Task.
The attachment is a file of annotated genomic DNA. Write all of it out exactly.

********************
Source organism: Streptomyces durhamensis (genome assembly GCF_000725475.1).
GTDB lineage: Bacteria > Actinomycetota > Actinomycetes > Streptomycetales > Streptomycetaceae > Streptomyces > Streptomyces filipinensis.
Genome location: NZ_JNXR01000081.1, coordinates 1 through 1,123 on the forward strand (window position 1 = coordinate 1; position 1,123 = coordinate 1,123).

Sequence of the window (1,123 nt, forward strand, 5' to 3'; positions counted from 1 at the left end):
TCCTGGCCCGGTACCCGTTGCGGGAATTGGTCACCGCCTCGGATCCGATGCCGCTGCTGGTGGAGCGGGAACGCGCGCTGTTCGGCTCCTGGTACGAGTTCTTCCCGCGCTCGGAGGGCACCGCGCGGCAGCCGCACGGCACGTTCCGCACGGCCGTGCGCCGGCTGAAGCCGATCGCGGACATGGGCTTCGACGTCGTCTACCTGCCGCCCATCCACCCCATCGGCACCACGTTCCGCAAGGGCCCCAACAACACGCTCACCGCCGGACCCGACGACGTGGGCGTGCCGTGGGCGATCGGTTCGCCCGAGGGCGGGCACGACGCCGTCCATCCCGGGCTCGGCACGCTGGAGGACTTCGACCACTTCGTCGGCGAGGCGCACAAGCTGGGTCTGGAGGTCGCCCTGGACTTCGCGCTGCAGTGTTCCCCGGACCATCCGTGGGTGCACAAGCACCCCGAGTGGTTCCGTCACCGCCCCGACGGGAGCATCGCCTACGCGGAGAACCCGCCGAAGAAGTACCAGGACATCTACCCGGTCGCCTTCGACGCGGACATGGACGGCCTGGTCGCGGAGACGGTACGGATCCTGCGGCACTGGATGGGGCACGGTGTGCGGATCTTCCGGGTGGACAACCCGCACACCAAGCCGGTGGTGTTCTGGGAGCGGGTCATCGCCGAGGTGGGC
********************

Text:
Source organism: Streptomyces durhamensis (genome assembly GCF_000725475.1).
GTDB lineage: Bacteria > Actinomycetota > Actinomycetes > Streptomycetales > Streptomycetaceae > Streptomyces > Streptomyces filipinensis.
Genome location: NZ_JNXR01000081.1, coordinates 1 through 1,123 on the forward strand (window position 1 = coordinate 1; position 1,123 = coordinate 1,123).

Sequence of the window (1,123 nt, forward strand, 5' to 3'; positions counted from 1 at the left end):
TCCTGGCCCGGTACCCGTTGCGGGAATTGGTCACCGCCTCGGATCCGATGCCGCTGCTGGTGGAGCGGGAACGCGCGCTGTTCGGCTCCTGGTACGAGTTCTTCCCGCGCTCGGAGGGCACCGCGCGGCAGCCGCACGGCACGTTCCGCACGGCCGTGCGCCGGCTGAAGCCGATCGCGGACATGGGCTTCGACGTCGTCTACCTGCCGCCCATCCACCCCATCGGCACCACGTTCCGCAAGGGCCCCAACAACACGCTCACCGCCGGACCCGACGACGTGGGCGTGCCGTGGGCGATCGGTTCGCCCGAGGGCGGGCACGACGCCGTCCATCCCGGGCTCGGCACGCTGGAGGACTTCGACCACTTCGTCGGCGAGGCGCACAAGCTGGGTCTGGAGGTCGCCCTGGACTTCGCGCTGCAGTGTTCCCCGGACCATCCGTGGGTGCACAAGCACCCCGAGTGGTTCCGTCACCGCCCCGACGGGAGCATCGCCTACGCGGAGAACCCGCCGAAGAAGTACCAGGACATCTACCCGGTCGCCTTCGACGCGGACATGGACGGCCTGGTCGCGGAGACGGTACGGATCCTGCGGCACTGGATGGGGCACGGTGTGCGGATCTTCCGGGTGGACAACCCGCACACCAAGCCGGTGGTGTTCTGGGAGCGGGTCATCGCCGAGGTGGGC